(Harmen Jans Hamstra)

by Julio Hamstra

Herman Hamstra was born on December 4, 1876. He was the oldest of five children born to Mr. & Mrs. Jan Hamstra in the little town of Hallum, Province of Friesland, Holland. Herman grew up in northern Holland with his brothers Henry, Marten, Andrew and sister Ymkje.

When he was 22 years old, Herman immigrated to America, arriving in Hoboken, New Jersey. He worked as an apprentice to a carpenter in Passaic, New Jersey and then worked with Mr. Bolier, a man who later in life was to give large donations to the Eastern Christian School Association. Within a year, Herman returned to Holland to marry Trina Eerdmans who lived in Bolsward, Friesland, Together they returned to America and settled in Grand Rapids, Michigan.

While living in Grand Rapids, Herman began selling “Holland Goods” to the other immigrants. He imported sponges, wooden shoes, cookies, tea, cocoa and other familiar Dutch things. Herman and Trina were blessed with three children: John, Bernard and Jeanette.

Herman was active in the Netherlands and America in the Christian Reformed Church. He also was an early supporter of Christian education. His children were enrolled in the Christian schools as soon as they were school age.

Around 1914, Herman Hamstra moved his family to Chicago, Illinois where they settled in the Dutch community called Englewood. In the following years his importing business greatly expanded. This enabled Herman to sponsor his brothers to come to America. One of the brothers, Andrew, joined him in the importing business, working for a while in Grand Rapids, and later in Boston, Massachusetts. His other two brothers and sister moved to Lyndon, Washington.

While living in Illinois, Herman was instrumental in the formation of the Chicago Christian High School. His son John, my grandfather, was one of the first graduates of Chicago Christian High School. He once hired a salesman who impressed him during society meetings of his dedication.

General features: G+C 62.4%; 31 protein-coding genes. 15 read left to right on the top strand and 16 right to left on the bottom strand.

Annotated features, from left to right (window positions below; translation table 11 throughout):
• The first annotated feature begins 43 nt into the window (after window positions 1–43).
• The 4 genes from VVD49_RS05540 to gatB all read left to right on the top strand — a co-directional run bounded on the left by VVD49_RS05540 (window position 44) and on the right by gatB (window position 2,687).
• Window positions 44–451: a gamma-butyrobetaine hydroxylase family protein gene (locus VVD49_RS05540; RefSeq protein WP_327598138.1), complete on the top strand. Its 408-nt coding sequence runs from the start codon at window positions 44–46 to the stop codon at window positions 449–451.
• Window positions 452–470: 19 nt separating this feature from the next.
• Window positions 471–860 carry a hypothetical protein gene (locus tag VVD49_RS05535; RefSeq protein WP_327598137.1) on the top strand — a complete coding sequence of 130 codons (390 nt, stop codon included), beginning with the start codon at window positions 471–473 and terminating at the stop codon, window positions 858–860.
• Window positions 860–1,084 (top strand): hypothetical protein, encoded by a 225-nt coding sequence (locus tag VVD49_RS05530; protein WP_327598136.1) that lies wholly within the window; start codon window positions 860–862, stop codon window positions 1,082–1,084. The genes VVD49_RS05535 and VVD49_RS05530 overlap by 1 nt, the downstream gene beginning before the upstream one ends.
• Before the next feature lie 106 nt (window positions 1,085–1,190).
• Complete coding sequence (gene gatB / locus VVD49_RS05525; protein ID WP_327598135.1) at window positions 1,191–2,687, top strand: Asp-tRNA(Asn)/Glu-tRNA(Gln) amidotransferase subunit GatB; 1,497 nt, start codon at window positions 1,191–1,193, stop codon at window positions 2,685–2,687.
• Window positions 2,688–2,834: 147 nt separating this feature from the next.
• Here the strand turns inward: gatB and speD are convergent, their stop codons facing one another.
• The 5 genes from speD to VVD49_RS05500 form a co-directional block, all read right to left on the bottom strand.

In 1923, Herman Hamstra returned to New Jersey and once again lived in Passaic, New Jersey. He opened an office in lower Manhattan and began to introduce his imported products to the very important east-coast trade. It was during this period that the importing of Dutch cocoa and chocolate became a very important part of his business. His two sons also joined him in his business around this time.

Since he was in the importing business, with connections in Europe, my great-grandfather traveled many times back to Europe. Shortly before the beginning of the Second World War, Herman had his Buick automobile sent to Europe for him to use while he was there. It was his intention to leave the car at the home of friends when he returned to America and then have it available there for his next visit. During the war, the Germans captured this car and converted it into a towing vehicle. It was used to pull their German cars so it was pressed into use as an emergency towing vehicle. My great-grandfather’s son Bernard, drafted into service and serving in Europe during this war, went to visit relatives in Holland after the war. Then he also discovered that his father’s car was ruined and had been scrapped.

During the entire life of my great-grandfather, he never apologized for his Christian principles or believe. He was an out-spoken Christian. My grandmother told me that he wrote letters to pastors after hearing their sermons, whether he agreed with them or not.

Herman Hamstra’s six grandchildren were all educated in the Passaic Christian School. Three grandchildren graduated from Eastern Academy and three from Eastern Christian High School. They all attended Calvin College.

Herman Hamstra passed away in September 1954, a little over a year after his wife, Trina, died. His firm, started in Grand Rapids, Michigan over 70 years ago is now being continued by the third generation of the family.